This First Nations ally of the British was so highly regarded that men of all races were eager to join him in his fight against patriots along the frontiers of Pennsylvania and New York. Henry Bush served in several of Brant’s scouting parties and was almost killed when rebels fired on him in one engagement.

In 1779 Henry and Neeltjen Bush “came into Canada with the other loyalists who were driven from their homes”, settling in a place called “Masishe”. There Neeltjen was reunited with her brothers John and Martin Middagh. Within a year Henry Bush was dead; Neeltjen died at almost the same time. Martin Middagh did not give the cause of his sister’s death, but given the smallpox epidemic, it may be that both Bushes died of the virus that had killed so many on both sides of the revolution.

Martin Middagh opened his home to his sister’s four children, looking after them for eight years. When he appeared before the compensation board in Montreal in 1788, Henry Jr. was 18, Rachel was 17, Charles 15, and Mary 14. In the language of the times, the four were considered “all infants”.

Rachel Bush was living in the Williamsburg home of Captain Richard Duncan that February. The loyalist officer had married his second wife, Mary Wright, in Montreal in 1784, and it may be that Rachel Bush served the Duncans to help with their growing family.

If John and Martin Middagh were not successful in receiving compensation for their sister’s children, then Henry, Charles, and Mary might have to hire themselves out as Rachel did. Once again, the records of the loyalist commissioners are all too silent, and the fate of the four Bush children remains a mystery to this day. They were more fortunate than other loyalist soldier’s orphans, however, because they had two loving uncles who were willing to brave traveling through a Canadian winter to seek justice on their behalf. And who knows? Their descendants may be among us today.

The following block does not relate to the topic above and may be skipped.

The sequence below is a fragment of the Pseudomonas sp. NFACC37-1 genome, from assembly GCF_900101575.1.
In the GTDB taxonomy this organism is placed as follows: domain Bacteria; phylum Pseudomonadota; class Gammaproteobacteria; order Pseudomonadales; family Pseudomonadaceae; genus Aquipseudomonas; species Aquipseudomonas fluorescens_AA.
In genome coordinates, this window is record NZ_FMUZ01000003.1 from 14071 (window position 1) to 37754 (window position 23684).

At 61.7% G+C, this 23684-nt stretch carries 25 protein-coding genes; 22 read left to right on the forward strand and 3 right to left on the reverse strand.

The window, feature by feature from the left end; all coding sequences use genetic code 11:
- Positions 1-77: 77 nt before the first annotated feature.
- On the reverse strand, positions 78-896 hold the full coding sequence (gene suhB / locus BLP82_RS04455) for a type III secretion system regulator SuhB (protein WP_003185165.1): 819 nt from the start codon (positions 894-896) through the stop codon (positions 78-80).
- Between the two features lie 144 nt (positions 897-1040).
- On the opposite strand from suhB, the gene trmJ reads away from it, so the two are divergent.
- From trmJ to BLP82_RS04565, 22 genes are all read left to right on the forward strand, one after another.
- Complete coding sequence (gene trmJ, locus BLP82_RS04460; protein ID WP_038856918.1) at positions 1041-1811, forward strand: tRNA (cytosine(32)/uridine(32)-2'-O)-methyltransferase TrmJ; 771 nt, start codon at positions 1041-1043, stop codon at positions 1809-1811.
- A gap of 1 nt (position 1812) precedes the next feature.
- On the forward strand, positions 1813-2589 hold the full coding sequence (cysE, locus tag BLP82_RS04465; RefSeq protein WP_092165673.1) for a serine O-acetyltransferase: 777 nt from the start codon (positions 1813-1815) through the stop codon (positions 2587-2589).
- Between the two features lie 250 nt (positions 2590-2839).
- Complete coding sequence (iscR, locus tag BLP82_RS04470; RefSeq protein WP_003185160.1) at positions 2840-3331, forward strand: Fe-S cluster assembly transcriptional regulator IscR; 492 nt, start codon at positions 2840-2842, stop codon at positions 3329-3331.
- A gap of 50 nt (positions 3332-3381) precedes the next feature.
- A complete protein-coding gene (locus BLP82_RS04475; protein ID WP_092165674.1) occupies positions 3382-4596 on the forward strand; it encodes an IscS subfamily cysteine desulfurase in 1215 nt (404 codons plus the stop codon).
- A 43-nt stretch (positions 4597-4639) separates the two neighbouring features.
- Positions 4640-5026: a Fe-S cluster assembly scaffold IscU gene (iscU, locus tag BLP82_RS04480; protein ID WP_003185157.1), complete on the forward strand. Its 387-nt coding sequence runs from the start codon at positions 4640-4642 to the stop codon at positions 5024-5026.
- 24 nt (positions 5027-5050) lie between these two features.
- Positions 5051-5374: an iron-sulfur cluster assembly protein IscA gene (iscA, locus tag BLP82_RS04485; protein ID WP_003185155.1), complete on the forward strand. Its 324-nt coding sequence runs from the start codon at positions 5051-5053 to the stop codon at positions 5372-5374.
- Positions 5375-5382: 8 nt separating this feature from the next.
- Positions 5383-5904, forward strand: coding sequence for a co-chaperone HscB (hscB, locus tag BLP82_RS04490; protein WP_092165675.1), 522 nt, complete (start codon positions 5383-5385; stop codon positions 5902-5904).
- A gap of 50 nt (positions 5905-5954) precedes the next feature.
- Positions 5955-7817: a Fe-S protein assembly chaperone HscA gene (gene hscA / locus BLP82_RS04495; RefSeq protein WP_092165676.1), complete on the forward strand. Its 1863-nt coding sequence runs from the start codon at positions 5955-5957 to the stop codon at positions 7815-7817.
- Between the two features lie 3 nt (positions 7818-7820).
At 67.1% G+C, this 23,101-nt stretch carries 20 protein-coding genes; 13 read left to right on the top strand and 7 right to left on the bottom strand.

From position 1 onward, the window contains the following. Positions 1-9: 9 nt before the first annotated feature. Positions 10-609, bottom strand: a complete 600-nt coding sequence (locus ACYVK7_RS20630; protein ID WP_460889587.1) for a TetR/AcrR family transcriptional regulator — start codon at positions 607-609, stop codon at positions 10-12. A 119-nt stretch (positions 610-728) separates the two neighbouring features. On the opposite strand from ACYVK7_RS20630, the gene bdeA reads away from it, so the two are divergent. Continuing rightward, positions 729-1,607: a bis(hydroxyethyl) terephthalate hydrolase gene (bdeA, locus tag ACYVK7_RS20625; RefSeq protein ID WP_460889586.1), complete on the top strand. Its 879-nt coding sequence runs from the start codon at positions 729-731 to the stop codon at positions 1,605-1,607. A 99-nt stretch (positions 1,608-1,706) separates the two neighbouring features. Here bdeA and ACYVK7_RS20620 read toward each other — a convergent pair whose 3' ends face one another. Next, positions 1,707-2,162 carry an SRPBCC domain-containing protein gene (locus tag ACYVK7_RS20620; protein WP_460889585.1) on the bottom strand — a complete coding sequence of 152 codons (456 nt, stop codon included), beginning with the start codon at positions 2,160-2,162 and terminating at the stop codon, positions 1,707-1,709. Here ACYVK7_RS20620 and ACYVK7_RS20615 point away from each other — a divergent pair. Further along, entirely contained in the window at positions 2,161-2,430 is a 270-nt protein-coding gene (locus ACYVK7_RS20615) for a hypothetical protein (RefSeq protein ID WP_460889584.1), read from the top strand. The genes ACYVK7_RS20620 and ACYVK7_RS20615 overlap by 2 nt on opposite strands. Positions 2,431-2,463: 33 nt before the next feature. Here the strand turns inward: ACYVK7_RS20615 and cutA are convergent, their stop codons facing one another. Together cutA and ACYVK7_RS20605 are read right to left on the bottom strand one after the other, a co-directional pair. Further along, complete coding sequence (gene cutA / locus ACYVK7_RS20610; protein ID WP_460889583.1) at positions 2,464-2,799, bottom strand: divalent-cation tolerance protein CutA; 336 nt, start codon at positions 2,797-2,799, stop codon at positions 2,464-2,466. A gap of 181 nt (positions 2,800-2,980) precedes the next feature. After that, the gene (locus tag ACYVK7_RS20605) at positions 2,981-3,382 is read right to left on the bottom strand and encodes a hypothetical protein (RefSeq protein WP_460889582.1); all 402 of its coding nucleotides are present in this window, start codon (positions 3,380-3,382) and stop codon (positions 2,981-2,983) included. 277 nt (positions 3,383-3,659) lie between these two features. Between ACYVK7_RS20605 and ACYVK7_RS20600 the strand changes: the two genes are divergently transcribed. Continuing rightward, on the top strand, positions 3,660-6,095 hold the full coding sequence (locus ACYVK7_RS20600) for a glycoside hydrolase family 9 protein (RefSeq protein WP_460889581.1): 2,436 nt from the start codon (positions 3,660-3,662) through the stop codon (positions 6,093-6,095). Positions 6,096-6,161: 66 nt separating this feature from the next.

Their descendants are among us. The elder Hendrick Bosch (I’ve also seen the name written as Henricus) is my great-great-great-great-great grandfather.

More than a decade ago my father had done some pretty extensive work assembling the names and dates of our family tree. From his work we learned that the original family name was Van den Bosch which, over the course of a few generations, was shortened to Bosch and eventually morphed into Bush. Following the trail of birth, marriage, and death records from the time period, we learned that our ancestors moved to Canada at the time of the Revolution and it was assumed that it was because they were British Loyalists.

More recently, my oldest brother has been collecting photographs and bits of our family’s history to add faces and stories to the names and dates. I’ve enjoyed seeing old photographs of direct and distant relatives, their houses, and even their headstones. He’s even come up with some pictures of our mother as a little girl and even a high school yearbook photo of her. There have also been some fascinating bits of family history like the piece above, which pretty much confirms the British Loyalist story.

What I found particularly interesting is that my great-great-great-great-great grandfather was a weaver. I’m admittedly still not much of a weaver myself, but it is something I keep working towards. But knowing that I’m a descendant of a weaver is kind of inspiring.

Saturday Morning Spinning – two bags full

July 27, 2013

Good morning everyone! It’s hard to believe it’s Saturday already. Seems like the week flew right by. I’ve sure enjoyed the cooler temperatures, and resurrected my evening walking routine, but I’m still waiting until the sun goes down before I start. It’s cooler in the evening and there’s less traffic which is always helpful. Also, my route starts out heading west and it’s nice to not have the sun right in my eyes.

This past week I go to catch up with a couple of dear friends that I don’t get to see often enough. I got almost no spinning done, but I have been hammering away at a knitting project most of the week, and starting to plan another, both of which are in anticipation of the fall and winter class schedules at Trumpet Hill. I’ll talk about those once I get some more details.